August 2022
Solid-state batteries (ASSBs) promising longer driving range, faster charging, and safer chemistry are almost here—but producing them on the scale needed to power millions of EVs won’t be easy.

These advantages are fuelling intense efforts around the world to put ASSBs in vehicles by mid-decade. AME expects the share of new batteries (primarily ASSB) in global battery production will rise to 12% in 2030, from just 1% in 2025.

Billions of dollars have already been invested in the technology—with much of it being poured into start-ups. Volkswagen has funnelled more than US$300m into QuantumScape. BMW and Ford are betting US$130m on Solid Power. General Motors has invested in SES AI Corporation. Factorial Energy raised US$200m at the end of 2021, led by Mercedes-Benz and Stellantis.

Global sales of EVs are expected to reach 10.5m this year, after more than doubling in 2021 to 6.6m. Despite this growth, the lithium-ion batteries powering all those electric motors still lags behind their internal combustion counterparts.

Lithium-ion powered EVs deliver a median range of 234 miles (377 km) on a single charge, according to estimates from the US EPA for 2021 models. This is compared to 403 miles (649 km) for gas-powered vehicles before they require a fill-up.

To win over customers, EVs need to step up their game and this is where ASSBs come in. ASSBs could extend an EV’s range significantly given their higher energy density—which is how much energy the battery can store for a given volume. QuantumScape expects a range between 375-400 miles (604-644 km), while Solid Power thinks it could stretch above 500 miles (805 km). 

Solid state technology uses solid material instead of liquid electrolytes to ferry electric current in a bid to improve EV performance. The tighter-packed molecules in a solid electrolyte can pack more energy in the same amount of space.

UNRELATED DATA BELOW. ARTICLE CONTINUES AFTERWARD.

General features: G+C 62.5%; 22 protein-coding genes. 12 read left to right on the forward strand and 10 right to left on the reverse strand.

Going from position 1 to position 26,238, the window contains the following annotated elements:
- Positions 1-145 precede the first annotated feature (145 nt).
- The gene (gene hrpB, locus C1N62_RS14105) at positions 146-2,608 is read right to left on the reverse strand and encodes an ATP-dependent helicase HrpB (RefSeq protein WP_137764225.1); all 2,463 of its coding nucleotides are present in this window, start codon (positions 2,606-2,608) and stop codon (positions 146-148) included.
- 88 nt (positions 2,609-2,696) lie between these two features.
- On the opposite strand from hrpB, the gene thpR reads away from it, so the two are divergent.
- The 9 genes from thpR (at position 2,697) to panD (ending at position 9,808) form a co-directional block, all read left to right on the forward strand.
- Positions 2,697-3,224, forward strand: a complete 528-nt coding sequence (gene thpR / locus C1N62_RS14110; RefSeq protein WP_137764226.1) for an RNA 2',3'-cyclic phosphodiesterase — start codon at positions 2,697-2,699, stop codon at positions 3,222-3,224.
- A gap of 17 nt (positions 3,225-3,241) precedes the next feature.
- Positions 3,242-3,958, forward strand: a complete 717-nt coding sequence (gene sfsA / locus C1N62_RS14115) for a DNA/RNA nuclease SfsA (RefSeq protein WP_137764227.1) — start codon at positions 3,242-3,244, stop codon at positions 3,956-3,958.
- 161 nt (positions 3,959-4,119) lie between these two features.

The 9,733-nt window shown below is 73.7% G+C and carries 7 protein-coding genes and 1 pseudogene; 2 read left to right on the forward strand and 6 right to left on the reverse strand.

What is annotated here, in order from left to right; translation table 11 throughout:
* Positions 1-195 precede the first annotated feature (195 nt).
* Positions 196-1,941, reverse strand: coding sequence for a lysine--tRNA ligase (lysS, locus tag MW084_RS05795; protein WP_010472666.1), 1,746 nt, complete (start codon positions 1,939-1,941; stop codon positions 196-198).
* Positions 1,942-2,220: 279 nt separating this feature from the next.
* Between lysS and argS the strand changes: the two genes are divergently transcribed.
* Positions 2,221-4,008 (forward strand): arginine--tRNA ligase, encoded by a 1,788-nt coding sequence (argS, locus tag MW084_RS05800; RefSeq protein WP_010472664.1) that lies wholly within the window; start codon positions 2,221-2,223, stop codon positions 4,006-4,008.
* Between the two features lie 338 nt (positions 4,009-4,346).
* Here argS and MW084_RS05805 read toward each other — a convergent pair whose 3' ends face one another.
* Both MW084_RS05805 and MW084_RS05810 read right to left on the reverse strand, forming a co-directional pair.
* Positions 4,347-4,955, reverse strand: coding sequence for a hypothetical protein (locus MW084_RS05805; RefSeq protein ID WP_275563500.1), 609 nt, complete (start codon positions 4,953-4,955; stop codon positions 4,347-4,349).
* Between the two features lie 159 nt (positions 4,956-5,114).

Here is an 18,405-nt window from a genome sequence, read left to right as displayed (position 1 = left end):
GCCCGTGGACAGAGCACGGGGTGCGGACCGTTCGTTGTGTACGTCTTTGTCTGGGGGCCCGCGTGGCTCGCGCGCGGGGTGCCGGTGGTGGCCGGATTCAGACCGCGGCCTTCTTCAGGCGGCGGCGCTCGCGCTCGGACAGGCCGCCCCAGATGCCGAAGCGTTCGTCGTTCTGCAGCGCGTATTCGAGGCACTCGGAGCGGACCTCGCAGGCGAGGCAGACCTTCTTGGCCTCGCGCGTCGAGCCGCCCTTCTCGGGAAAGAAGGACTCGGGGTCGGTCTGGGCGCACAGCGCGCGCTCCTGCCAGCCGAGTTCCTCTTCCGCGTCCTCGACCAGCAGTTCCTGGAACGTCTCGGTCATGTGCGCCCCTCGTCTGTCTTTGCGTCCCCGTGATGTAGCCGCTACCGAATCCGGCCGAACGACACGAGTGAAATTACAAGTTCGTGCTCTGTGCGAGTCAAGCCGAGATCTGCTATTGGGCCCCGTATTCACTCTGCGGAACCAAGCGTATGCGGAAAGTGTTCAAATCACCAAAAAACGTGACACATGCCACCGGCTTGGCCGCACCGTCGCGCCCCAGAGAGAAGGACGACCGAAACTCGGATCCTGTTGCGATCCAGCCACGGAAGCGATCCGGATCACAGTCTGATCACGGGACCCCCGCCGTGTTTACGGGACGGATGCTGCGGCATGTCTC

Ditching the liquid also lowers the risk of a battery fire as solid electrolytes are largely non-flammable. This eliminates the need for costly thermal management systems found in liquid-electrolyte batteries. That means battery packs could be denser as safety systems require less space—improving energy density, as well as safety.

Fires are a rare but notable problem in lithium-ion batteries. In 2021, General Motors expanded an earlier recall of its Chevrolet Bolt EVs due to battery-fire concerns. The recall is expected to cost nearly US$2bn and cover around 142k cars.

The solid-state approach opens new options for higher capacity battery electrodes, such as lithium metal and silicon, which are unstable or unsafe when combined with a liquid electrolyte.


Big Potential Spurs Big Investments

Battery-focused firms are racing to reach the market first. QuantumScape claims that you will be able to buy a Volkswagen with its solid-state batteries soon as 2024.

The California-based company expects to deliver early prototype cells by the end of this year and build a pre-production line before the end of 2023. It expects to deliver ASSBs from its first gigafactory to Volkswagen for integration in a test car by 2024 or 2025.